74. As a privileged millennial, I cannot even think about the workplace without having a break. The company I work for even encourages “mental health break” in case people are feeling burnout. Which happen quite often. Moreover, we should understand that even when we do what we love, our bodies work differently than a machine and need a certain level of rest to keep on functioning well. I understand the main generations’ differences, and feel for people who did not have the opportunity to admit that they needed a day off, therapist, etc. Recently, we had a great example of bravery, and the need of a break. Simone Biles, the American gymnast, decided to remove herself from the Olympics after realizing that it was jeopardizing her mental health. I am so proud of her and so honored to live in an era that this act was seeing as it is, an act of courage!

  75. I loved this week’s article.

    Rest is a weapon we can use against frustration, stress, work-related accidents, boredom, poor performances, and emotional problems. Rest is the antidote for these safety and health issues.
    “And six years thou shalt sow thy land, and shalt gather in the fruits thereof: But the
    seventh-year thou shalt let it rest and lie still;” Exodus 23:10-11
    Nature knows and abides by this rule. Nature has a way of telling us for everything; there is a season. Like every morning is a gift, a new beginning to do good, rest let us come new, energetic, regrouped, and with a fresh perspective. Too much of everything, in this case, work, is an addiction. Working until the last drop is tiresome and makes one stressed. We can be best in our addictions/what we do, but that doesn’t mean they are beneficial for our healthy growth. Gears have to be lubricated to start new and fresh to run smoothly and with less friction. We should always maintain the balance to be successful in what we do for a more extended period and be a person of character and values by investing in ourselves that comes from a restful mentality. Rest is also a mindset we can move into.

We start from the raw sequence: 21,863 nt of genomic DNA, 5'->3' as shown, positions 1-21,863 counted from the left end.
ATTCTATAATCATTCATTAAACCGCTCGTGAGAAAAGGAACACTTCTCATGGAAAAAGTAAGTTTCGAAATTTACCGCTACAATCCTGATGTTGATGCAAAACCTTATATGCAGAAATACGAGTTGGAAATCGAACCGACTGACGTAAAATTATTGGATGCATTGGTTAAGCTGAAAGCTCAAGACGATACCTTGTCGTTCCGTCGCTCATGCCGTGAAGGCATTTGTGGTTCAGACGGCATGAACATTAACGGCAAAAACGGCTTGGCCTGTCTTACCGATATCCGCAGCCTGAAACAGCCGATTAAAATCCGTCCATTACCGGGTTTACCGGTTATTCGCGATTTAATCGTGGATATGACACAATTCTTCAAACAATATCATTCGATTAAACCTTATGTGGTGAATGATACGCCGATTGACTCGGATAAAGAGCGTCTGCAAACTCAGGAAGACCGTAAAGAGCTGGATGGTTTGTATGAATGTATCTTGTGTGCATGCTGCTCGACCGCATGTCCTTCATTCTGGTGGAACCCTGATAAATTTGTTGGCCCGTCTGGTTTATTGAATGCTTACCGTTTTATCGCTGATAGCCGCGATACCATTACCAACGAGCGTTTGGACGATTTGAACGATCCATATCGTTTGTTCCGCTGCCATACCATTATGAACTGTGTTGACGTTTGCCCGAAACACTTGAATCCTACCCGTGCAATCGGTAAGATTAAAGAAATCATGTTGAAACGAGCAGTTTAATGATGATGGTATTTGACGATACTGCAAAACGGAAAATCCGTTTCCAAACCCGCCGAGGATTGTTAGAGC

76. I often hear entrepreneurs say, “I left the 9-5 life so I could go work 24/7.” I think all types of work can lead to overt stress and burnout. However, growing up with entrepreneurs as well as not working a 9-5, I heavily relate to the topics mentioned in this article. When work comes home with you (or your home is work), it’s easy to wake up and immediately start working. It’s also easy to find ourselves in bed with our laptops, trying to finish a few more things before our eyes no longer can stay open. Giving ourselves a scheduled off-day or break is really important because, as mentioned, it leads to a higher productivity rate. Making sure this day is a true off-day is really important. It’s easy to answer a few emails but when our mind can’t take a full break, then it really isn’t a rest day after all.

    Athletes need to rest their bodies and should have an off-day once a week. People in the workforce should do the same so they can stay refreshed and motivated.

  77. KiAsia Anderson